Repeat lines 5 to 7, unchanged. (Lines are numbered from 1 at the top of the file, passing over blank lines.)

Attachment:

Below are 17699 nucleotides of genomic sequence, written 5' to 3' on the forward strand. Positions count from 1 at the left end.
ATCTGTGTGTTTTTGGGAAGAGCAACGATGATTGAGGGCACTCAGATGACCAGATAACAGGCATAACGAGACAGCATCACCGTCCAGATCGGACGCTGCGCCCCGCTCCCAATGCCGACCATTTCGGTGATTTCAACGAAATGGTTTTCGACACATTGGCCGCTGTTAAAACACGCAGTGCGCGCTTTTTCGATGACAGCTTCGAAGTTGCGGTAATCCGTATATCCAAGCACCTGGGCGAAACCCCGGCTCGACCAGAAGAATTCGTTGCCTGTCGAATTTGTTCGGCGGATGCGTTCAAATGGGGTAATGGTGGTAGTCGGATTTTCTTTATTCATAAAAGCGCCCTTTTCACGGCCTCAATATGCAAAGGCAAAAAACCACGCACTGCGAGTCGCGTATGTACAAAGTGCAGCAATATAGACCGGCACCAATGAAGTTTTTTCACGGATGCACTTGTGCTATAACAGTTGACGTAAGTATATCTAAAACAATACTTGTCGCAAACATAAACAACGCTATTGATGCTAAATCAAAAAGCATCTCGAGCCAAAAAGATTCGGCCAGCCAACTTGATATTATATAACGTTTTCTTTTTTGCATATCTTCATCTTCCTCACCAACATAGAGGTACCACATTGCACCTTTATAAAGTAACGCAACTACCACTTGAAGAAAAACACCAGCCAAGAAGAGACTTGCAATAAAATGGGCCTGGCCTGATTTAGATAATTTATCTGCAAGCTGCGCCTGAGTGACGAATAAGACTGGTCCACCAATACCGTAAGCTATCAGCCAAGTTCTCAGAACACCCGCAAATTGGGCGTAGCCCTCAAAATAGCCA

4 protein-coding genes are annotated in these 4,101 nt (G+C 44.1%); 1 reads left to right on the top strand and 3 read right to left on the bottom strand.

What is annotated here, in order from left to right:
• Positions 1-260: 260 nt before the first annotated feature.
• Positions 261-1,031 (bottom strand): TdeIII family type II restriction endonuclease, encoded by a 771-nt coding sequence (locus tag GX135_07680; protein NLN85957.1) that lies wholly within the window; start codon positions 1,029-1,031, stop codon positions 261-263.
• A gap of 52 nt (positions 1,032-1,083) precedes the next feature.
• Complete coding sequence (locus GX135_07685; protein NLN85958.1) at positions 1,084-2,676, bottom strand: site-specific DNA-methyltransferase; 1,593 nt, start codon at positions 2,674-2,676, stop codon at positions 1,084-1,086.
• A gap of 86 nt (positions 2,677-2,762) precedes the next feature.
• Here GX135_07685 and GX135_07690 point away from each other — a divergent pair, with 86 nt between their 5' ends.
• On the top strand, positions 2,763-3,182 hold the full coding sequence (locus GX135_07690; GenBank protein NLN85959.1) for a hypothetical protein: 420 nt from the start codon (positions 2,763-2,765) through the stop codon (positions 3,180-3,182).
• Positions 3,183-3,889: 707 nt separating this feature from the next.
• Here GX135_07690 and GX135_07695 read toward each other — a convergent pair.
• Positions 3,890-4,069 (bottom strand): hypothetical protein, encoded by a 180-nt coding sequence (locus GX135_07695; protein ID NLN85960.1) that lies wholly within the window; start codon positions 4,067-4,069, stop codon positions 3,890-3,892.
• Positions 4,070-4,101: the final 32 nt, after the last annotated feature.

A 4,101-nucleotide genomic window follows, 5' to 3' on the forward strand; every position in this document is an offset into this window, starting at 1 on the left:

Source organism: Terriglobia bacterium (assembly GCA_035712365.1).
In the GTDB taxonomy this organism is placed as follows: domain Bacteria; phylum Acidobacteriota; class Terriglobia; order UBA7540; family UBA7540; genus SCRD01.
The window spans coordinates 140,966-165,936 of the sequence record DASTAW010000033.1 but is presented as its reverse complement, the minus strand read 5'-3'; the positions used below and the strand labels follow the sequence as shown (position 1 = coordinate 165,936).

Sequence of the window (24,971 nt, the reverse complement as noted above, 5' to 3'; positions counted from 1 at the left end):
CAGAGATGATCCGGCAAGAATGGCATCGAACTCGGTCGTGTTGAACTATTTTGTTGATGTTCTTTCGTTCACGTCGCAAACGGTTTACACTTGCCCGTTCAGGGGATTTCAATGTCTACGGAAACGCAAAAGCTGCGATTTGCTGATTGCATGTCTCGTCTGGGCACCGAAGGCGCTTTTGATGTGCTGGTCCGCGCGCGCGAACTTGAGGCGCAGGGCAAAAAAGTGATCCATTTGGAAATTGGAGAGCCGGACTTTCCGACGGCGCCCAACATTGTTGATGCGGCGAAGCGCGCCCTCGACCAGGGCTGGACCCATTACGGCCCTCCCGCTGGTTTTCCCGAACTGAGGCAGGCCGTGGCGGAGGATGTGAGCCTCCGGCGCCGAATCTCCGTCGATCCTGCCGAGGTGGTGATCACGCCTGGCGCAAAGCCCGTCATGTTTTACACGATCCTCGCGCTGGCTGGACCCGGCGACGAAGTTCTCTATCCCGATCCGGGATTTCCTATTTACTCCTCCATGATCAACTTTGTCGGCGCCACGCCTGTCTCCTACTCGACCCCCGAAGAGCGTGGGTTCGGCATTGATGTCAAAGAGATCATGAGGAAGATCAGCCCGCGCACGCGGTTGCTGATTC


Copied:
• Positions 1-260: 260 nt before the first annotated feature.
• Positions 261-1,031 (bottom strand): TdeIII family type II restriction endonuclease, encoded by a 771-nt coding sequence (locus tag GX135_07680; protein NLN85957.1) that lies wholly within the window; start codon positions 1,029-1,031, stop codon positions 261-263.
• A gap of 52 nt (positions 1,032-1,083) precedes the next feature.